He took over as Greenville’s head football coach in 2014, leading the Class 5A Tigers to a 10-3 record and the state quarterfinals before moving to Auburn High School as an assistant.

On the field, Plott said his philosophy revolves around being “physical” and “fast.”

“I am all about being physical,” Plott said. “I am firm believer that the first contact from stance and start usually wins the battle, so that will be our goal every day — have a great stance, first one of out of your stance and win your battle.”

Plott also explained offensively he likes to be 50-50 between the pass and run, drawing applause from the spectators at the press conference. He wants the defense to play fast and physical.

“Offensively, we will operate from a spread system. I know when people hear spread they think you are going to throw the ball all over the field, but that is not the case,” Plott said. “We will establish the run, but we want to make defenses defend the whole field, so we want to try and be 50-50.

“We will be simple on offense. We will have a few plays, but we will operate from a lot of different formations and be simple so our kids can play fast and be physical. The same thing on defense. We will operate from a four-man front if that is feasible for our kids or a three-man front if that is more feasible.”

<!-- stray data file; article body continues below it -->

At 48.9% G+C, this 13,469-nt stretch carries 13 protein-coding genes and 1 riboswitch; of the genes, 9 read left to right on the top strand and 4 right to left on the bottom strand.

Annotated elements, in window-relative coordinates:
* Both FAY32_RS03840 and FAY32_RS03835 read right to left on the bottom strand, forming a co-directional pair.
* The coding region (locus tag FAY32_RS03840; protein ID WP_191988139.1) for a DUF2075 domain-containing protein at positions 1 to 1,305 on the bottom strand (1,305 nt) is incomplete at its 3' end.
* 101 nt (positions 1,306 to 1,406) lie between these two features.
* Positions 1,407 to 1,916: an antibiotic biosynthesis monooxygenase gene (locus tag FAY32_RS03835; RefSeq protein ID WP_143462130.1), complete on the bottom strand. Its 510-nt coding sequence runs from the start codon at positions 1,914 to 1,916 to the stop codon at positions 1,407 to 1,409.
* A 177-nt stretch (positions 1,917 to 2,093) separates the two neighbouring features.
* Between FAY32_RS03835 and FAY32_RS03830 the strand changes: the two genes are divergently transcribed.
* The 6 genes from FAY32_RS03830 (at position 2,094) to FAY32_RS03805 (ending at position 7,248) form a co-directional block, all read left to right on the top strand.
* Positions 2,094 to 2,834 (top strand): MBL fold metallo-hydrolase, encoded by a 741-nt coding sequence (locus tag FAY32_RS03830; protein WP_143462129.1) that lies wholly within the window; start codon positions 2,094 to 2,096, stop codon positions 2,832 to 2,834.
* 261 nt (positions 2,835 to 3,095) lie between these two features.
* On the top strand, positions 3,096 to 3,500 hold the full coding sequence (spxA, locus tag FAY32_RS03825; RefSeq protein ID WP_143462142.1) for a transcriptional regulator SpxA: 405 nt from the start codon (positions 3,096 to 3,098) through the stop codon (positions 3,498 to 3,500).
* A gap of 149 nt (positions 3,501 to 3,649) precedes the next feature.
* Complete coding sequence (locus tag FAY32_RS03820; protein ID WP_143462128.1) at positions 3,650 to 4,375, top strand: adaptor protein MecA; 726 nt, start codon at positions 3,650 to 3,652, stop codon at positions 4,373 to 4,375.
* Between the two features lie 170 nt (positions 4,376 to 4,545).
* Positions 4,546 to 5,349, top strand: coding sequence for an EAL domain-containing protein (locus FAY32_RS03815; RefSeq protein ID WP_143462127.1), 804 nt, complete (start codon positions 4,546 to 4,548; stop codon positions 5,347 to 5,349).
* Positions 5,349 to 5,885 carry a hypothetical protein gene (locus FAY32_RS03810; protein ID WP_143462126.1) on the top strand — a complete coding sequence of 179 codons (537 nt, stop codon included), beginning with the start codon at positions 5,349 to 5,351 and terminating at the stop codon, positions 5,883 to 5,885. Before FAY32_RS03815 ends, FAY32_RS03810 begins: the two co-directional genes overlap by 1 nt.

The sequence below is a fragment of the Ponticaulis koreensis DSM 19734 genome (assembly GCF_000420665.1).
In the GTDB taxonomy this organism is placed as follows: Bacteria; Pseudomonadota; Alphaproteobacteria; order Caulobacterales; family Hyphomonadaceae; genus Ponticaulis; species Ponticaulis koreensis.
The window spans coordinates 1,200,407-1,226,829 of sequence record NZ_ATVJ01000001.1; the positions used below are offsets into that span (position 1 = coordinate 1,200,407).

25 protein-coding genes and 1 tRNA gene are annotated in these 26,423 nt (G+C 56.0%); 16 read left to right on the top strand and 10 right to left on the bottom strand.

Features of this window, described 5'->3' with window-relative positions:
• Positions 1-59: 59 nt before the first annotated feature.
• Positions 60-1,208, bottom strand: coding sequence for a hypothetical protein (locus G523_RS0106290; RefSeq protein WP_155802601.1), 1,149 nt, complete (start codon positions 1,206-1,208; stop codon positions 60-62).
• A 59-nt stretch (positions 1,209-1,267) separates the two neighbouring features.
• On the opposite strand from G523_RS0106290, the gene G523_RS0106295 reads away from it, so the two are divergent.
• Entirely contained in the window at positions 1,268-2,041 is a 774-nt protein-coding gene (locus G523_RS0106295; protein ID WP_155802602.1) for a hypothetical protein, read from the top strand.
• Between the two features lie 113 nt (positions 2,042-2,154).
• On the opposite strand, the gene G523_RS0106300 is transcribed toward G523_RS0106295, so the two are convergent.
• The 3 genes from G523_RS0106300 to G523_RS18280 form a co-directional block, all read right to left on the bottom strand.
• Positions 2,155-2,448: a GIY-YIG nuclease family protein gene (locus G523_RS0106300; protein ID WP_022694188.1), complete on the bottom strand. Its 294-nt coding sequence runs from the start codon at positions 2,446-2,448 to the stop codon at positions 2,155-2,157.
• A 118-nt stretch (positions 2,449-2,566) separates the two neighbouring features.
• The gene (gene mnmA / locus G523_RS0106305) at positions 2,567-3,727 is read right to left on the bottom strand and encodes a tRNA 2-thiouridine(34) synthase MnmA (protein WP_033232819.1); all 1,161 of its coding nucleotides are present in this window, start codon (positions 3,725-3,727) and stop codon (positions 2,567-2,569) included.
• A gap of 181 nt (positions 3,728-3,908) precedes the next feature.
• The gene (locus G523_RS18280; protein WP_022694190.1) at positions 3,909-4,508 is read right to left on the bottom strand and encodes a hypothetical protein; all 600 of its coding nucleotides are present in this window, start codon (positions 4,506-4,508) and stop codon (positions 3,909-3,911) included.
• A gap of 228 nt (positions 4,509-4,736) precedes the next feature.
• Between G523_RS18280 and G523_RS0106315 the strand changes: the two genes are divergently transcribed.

He also promises to be aggressive, especially on special teams.

“We will take chances on special teams,” Plott said. “We will not be afraid to go after a punt and block it or be afraid to fake a punt. We will be aggressive.”

Carroll athletics administrator and assistant principal Brad Barton said three qualities stood out about Plott during the search process, which featured two different interviews for the final candidates.

Barton talked about Plott’s philosophy of having a 50-50 run-pass offense plus an aggressive, physical defense plus his resume as a proven winner all “stood out,” but mostly his desire to “turn young boys into respectful young men through education and football,” was the biggest.

“It all started with coach Plott’s character and the discipline he talked about within the school and the team,” Barton said. “(From) academics, character, discipline and changing those young men into becoming better fathers, sons, husbands, brothers and whatever it may be, that outshined anything that he talked about football.”

Riley Jordan, who will be a junior center for the football team next year, said he was impressed with what he heard from his new coach.

“I really liked how he was going to hold us accountable in the classrooms and will do whatever it takes to make sure that we perform to the best of our abilities,” Jordan said.

“I like to hear that we are going to have a change in our offensive style, just not doing the same play every play, and that he will bring some dynamic plays in the playbook.”

Plott began his tenure at the school Friday and has tentative plans to start spring practice April 27 and a possible spring game on May 7, though the current school closing due to coronavirus that was mandated later in the day by the state governor and Alabama Department of Education could change that.

David is sports writer for Dothan Eagle.